MN Heating And Cooling Systems Minneapolis MN

Indoor air quality is important. We breathe about 5,000 gallons of air daily. Indoor air can be more polluted than outdoor air, even in large industrialized cities. We spend 90% of our time indoors. Especially at risk are infants and the elderly, who spend almost all of their time indoors. Indoor pollution can be as serious as carbon monoxide poisoning, which can be life threatening. Excessive moisture inside the home can also contribute to indoor air contamination.

Keep Your Home Healthy

Reduce your exposure to indoor pollutants

It’s best to focus on changes you can take to reduce your exposure to indoor pollutants.

Heat Recovery Ventilation

Ventilation can be provided by natural airflow through doors and windows. A heat exchanger (heat or energy recovery ventilator) is an efficient and economical way to have air exchanged and yet reduce heating and cooling costs. Heat exchangers require maintenance to be efficient and effective.

Optimum Relative Humidity

Moisture levels need to be monitored. Too much moisture can cause damage to a home and affect health. Molds and viruses multiply with too much moisture in the home.

At low relative humidity, incidents of respiratory infections and allergic rhinitis increase. Other concerns of low humidity are static electricity, damage to furniture and musical instruments, and dry skin.

Controlling Excess Moisture

  • Use exhaust fans when showering
  • Repair plumbing leaks
  • Vent clothes dryer
  • Dry and clean flooded materials

People produce 3 pints of water per day just breathing. Other sources of moisture include cooking, cleaning and taking showers. About one pint of moisture comes from a 10-minute shower. Moisture coming from basement walls and floors can be up to 100 pints per day with wet soil.

Removing Moisture

  • Ventilate in cold weather
  • Dehumidify or air condition in warm weather

Relative humidity is the amount of moisture in the air relative to the amount it can hold. Cold air can hold very little moisture, so even at 90% RH there is little moisture in the air. As the air is warmed, the amount of moisture it can hold increases and the RH decreases. Air at 0°F and 90% RH will have a RH of only 5% when warmed to 70°F. Since outside air is very dry during the winter, ventilating is the best way to remove moisture.

Summer ventilation may increase the humidity in a basement. Cooling air increases its relative humidity. Air at 75°F and 65% RH will have a relative humidity of about 90% if cooled to 65°F in a cool basement. A dehumidifier or air conditioner is recommended to reduce basement humidity during the summer.

Reduce Condensation

  • Winter — 30-40% humidity
  • Summer –less than 65-70% humidity

Even with energy efficient windows, relative humidity in the home or in one room can cause condensation on windows. Prolonged moisture from condensation can damage the window by rotting wood around the window and lead to mold growth. Reduce condensation by keeping the indoor humidity level below 40% in winter. You can reduce window condensation by adding an additional layer, such as plastic, which warms the window surface. This is similar to dressing in layers.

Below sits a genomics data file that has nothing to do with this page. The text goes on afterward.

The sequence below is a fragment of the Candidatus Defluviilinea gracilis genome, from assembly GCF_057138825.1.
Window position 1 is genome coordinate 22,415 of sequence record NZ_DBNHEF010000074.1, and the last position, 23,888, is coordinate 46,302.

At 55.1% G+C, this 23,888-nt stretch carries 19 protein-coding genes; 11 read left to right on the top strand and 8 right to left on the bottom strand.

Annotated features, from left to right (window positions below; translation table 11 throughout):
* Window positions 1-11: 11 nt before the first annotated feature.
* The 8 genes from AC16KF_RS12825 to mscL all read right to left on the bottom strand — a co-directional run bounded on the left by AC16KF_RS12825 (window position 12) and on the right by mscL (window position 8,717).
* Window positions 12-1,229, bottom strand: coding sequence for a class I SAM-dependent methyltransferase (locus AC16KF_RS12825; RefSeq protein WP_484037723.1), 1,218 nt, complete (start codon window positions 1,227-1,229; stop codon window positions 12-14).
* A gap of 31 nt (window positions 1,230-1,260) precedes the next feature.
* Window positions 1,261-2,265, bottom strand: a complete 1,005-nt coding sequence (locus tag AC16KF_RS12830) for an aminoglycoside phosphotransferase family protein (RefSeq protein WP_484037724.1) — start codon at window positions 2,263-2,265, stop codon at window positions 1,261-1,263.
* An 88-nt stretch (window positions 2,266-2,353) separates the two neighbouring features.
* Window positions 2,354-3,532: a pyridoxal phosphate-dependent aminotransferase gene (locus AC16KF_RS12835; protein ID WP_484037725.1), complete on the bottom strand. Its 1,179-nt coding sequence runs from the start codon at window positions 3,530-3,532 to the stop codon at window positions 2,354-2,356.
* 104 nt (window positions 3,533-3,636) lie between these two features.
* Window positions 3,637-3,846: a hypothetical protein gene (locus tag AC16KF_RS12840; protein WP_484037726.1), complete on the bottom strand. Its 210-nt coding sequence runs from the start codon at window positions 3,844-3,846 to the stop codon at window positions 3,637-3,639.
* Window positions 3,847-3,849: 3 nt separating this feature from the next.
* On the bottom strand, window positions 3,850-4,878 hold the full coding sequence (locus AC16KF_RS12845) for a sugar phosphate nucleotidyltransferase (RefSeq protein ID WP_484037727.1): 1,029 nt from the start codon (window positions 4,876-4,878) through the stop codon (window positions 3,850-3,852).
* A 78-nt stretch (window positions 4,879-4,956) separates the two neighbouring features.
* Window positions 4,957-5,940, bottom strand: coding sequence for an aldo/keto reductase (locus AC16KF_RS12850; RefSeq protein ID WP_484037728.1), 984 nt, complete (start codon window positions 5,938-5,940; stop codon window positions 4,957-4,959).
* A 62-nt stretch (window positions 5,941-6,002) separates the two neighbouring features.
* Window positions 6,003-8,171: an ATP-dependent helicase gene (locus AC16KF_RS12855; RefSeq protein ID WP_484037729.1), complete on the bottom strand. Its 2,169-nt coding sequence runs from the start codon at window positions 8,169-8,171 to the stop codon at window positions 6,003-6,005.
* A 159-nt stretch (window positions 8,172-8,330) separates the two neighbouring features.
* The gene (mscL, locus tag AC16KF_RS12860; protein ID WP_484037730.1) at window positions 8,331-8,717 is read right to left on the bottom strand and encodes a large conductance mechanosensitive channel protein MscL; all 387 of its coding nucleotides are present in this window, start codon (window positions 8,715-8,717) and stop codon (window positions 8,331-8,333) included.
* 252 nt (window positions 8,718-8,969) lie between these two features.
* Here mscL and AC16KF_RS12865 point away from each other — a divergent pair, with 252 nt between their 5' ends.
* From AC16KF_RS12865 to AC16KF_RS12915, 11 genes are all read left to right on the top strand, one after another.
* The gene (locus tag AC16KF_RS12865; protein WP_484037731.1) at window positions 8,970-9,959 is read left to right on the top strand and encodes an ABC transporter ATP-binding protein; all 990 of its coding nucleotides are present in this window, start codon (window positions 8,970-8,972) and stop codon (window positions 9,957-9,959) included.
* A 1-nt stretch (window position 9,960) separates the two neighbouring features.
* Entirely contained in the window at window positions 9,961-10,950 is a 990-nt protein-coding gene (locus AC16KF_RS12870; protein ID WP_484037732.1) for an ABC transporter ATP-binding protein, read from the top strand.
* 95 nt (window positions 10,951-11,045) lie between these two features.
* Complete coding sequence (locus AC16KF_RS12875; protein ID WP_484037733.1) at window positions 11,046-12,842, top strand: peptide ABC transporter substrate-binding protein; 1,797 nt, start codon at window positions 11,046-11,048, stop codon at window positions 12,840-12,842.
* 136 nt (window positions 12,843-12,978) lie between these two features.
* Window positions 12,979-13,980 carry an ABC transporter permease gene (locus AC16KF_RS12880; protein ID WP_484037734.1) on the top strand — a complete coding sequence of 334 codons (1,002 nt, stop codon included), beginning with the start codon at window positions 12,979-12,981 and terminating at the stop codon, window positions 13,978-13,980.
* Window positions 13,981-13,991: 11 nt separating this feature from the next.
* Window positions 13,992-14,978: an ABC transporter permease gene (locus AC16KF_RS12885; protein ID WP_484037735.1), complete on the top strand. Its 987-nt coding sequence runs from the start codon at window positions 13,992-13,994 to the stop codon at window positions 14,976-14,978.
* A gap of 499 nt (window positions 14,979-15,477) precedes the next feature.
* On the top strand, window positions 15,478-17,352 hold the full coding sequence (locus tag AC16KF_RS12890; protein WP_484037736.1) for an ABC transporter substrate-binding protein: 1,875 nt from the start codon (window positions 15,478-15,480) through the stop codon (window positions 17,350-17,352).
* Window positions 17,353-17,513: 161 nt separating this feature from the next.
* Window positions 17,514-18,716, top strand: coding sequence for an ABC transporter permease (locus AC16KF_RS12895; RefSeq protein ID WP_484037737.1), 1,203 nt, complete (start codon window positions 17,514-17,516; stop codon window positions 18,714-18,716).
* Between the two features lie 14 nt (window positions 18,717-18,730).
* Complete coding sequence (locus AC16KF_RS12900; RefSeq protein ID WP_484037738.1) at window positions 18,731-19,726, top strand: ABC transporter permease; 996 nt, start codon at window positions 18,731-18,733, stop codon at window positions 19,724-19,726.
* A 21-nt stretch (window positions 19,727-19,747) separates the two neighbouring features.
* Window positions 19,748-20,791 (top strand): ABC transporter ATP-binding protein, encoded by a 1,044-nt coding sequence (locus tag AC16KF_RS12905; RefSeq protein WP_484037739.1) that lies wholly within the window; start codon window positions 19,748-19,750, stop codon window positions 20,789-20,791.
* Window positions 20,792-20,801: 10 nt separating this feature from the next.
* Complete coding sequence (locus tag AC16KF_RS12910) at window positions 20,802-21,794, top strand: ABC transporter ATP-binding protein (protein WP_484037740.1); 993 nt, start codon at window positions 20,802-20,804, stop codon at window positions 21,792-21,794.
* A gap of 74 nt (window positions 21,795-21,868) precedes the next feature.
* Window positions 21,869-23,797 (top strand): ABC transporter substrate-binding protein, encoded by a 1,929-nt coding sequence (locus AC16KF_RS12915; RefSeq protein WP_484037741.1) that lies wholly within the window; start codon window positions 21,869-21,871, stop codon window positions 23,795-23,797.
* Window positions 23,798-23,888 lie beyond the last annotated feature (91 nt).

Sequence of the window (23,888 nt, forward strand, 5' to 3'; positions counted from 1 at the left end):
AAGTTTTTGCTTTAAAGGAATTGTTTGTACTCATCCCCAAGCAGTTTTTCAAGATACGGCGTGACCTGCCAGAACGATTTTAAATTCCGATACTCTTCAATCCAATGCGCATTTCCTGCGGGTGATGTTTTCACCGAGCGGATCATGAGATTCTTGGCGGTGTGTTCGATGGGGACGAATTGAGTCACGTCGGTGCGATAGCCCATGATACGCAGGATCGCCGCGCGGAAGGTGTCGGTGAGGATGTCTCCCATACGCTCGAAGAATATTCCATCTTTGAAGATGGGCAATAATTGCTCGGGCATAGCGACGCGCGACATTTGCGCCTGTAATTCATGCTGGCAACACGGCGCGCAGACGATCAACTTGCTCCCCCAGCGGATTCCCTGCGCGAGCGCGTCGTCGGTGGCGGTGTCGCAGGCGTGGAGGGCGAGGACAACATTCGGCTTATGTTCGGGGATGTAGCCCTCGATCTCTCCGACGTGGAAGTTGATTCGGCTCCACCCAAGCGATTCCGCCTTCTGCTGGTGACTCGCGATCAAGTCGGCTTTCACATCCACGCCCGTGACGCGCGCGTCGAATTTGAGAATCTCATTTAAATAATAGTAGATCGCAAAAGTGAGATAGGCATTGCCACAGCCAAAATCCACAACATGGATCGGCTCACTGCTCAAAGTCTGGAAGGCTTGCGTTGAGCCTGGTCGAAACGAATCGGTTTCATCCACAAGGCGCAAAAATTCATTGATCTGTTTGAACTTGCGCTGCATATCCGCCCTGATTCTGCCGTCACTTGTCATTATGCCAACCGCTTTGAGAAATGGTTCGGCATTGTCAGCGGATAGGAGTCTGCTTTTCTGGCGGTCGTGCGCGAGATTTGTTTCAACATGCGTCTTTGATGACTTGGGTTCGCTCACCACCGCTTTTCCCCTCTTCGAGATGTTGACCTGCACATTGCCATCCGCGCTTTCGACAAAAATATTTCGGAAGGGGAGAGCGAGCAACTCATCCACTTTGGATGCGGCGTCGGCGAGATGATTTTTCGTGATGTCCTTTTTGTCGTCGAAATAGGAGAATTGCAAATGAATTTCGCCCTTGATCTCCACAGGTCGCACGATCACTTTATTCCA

Dehumidifiers generally only lower humidity to about 50% so dehumidifiers are not adequate for limiting condensation during the winter.


Hygrometers measure relative humidity but are often not accurate. Some can be as much as 20% off. Electronic digital units tend to be more accurate. To calibrate, place the hygrometer in a sealed plastic bag with a mixture of 1/4 cup table salt and 1/2 cup water for 12 hours. The gauge should read 75% humidity.

Health Effects of Mold

  • Watery or itchy eyes
  • Sore throat
  • Stuffy nose
  • Coughing
  • Skin irritations
  • May trigger asthma attacks

If you smell a musty odor or see mold, you have a problem. You can have your home tested for mold, but it is very expensive and is not necessary if a problem is observed. Just use your own senses of sight and smell to identify if you have a mold problem.

Molds grow on organic materials, such as wallpaper, carpet, wood, Sheetrock and soap scum. Excessive moisture allows mold to grow rapidly. Mold must be removed since even dead mold can cause problems to our health. Some people are at higher risk for adverse reactions to mold.

Attic Ventilation

Poor or inadequate attic ventilation can lead to problems such as wet insulation, water-damaged ceilings, rotting wood and mold growth. Provide attic ventilation at the eave and the peak or ridge.

Ice Dams

Ice dams occur when escaping heat melts snow on the roof and the water freezes when it reaches the eaves. Reduce the potential for ice dams by providing adequate attic insulation and ventilation, and reducing any air paths from the living space to the attic.

Crawl Space

Crawl spaces and basements can be sources of moisture in a home. Moisture can move through the soil or porous concrete and into the home. Crawl spaces should have a vapor retarder on the soil that is sealed to the foundation. Otherwise, moisture in the crawl space can lead to mold growth.